U.S. Sen. Tom Cotton isn’t having any of this talk of justice reform. The U.S. isn’t putting ENOUGH people in jail, despite a world-leading penchant for prisons. From Talking Points Memo:
“Take a look at the facts,” Cotton told an audience at the conservative Hudson Institute think tank in Washington, D.C., according to Politico. “First, the claim that too many criminals are being jailed, that there is over-incarceration, ignores an unfortunate fact: for the vast majority of crimes, a perpetrator is never identified or arrested, let alone prosecuted, convicted, and jailed. Law enforcement is able to arrest or identify a likely perpetrator for only 19 percent of property crimes and 47 percent of violent crimes. If anything, we have an under-incarceration problem.”
Cotton has spearheaded the effort to derail a bipartisan bill aimed at easing federal sentencing guidelines for non-violent offenders and allowing incarcerated offenders, many of whom were imprisoned on drug charges, to petition for reduced sentences. The bill was crafted by two Republican senators, John Cornyn of Texas and Mike Lee of Utah, and one Democratic senator, Dick Durbin of Illinois.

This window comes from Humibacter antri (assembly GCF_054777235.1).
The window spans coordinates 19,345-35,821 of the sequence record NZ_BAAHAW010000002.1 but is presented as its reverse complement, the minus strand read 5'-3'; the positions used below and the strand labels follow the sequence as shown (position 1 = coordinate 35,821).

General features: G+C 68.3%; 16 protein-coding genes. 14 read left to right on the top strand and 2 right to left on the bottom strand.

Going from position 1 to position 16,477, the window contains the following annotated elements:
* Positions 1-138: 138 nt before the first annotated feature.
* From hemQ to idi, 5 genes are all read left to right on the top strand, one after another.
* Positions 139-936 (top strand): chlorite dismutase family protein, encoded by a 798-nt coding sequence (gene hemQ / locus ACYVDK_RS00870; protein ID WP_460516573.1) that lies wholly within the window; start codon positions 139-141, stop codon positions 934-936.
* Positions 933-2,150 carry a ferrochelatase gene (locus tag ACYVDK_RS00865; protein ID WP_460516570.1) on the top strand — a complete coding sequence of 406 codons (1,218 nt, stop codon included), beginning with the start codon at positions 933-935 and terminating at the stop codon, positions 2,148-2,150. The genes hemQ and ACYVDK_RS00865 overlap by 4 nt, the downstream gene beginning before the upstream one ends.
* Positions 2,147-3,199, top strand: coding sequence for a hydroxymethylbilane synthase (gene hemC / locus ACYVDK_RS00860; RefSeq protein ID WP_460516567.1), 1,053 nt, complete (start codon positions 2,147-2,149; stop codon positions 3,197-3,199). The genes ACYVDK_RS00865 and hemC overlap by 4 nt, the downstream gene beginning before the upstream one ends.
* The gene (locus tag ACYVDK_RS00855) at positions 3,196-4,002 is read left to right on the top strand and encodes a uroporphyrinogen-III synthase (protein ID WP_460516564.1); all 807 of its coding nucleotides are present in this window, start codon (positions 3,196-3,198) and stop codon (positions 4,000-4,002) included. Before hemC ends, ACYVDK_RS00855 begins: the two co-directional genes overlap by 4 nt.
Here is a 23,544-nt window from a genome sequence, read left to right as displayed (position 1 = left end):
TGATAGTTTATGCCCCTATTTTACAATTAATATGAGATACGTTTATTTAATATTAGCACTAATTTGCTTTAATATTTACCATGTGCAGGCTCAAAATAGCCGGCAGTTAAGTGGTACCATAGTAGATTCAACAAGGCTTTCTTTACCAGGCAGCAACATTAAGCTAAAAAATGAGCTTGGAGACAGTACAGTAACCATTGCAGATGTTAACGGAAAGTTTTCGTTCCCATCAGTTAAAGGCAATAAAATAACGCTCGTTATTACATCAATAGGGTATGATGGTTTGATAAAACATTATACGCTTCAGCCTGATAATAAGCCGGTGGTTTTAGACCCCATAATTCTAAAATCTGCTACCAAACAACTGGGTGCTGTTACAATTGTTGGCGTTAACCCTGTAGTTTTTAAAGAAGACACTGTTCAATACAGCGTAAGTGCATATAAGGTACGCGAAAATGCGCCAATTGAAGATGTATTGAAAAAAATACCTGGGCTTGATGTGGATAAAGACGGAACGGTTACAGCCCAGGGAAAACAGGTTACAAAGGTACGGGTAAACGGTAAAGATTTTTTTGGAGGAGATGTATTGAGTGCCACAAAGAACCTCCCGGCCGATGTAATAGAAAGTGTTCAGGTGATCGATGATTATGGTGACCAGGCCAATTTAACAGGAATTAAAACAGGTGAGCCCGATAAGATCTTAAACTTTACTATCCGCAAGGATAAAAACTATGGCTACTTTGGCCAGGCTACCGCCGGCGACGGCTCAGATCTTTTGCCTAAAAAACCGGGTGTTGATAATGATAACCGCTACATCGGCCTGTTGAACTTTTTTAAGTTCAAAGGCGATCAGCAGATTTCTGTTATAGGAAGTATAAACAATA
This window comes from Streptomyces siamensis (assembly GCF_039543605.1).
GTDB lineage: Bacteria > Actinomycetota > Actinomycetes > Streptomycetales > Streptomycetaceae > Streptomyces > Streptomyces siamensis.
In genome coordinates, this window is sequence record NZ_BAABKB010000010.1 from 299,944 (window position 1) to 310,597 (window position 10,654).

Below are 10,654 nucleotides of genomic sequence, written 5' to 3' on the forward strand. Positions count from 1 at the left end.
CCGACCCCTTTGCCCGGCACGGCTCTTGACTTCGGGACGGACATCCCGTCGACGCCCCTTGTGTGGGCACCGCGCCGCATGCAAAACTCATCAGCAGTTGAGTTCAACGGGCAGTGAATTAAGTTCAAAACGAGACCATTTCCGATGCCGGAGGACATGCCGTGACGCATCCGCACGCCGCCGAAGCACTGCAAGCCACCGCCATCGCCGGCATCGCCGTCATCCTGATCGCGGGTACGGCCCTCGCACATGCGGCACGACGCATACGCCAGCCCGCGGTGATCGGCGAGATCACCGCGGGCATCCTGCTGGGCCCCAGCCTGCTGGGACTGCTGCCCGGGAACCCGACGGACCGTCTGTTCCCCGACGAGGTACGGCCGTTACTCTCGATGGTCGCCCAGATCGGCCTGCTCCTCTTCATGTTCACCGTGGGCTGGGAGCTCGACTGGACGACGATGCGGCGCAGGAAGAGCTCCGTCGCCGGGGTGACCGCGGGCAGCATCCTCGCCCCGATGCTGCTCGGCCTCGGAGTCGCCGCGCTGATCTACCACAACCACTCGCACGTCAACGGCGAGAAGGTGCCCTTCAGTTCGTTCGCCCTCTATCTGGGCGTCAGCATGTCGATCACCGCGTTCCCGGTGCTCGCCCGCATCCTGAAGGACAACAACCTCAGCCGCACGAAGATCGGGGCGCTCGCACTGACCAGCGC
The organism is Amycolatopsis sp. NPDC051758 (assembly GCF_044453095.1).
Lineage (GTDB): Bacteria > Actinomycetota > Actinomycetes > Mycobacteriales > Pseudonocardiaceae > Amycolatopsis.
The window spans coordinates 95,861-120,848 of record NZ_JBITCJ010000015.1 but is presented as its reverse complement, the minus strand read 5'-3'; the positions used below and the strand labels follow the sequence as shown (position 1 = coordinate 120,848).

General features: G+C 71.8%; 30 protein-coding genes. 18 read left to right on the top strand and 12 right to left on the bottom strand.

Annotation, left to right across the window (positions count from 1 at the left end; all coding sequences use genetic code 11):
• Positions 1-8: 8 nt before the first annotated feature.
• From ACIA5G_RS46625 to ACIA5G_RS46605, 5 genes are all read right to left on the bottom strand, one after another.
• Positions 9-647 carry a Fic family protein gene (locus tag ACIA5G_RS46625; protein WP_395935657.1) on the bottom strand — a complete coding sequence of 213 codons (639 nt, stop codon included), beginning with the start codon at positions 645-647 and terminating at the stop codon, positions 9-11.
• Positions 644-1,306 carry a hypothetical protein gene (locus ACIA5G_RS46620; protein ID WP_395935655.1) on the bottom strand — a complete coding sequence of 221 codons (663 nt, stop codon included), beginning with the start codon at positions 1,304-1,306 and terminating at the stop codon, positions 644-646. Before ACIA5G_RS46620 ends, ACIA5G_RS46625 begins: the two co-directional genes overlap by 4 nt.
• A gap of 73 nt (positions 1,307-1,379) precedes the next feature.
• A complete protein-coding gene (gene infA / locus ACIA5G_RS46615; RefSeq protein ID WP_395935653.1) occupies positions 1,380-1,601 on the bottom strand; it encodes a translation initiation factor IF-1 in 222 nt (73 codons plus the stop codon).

Cotton on Thursday referred to the legislation as a “criminal-leniency bill” and cautioned that reduced sentences would “allow for the release of violent felons from prison.”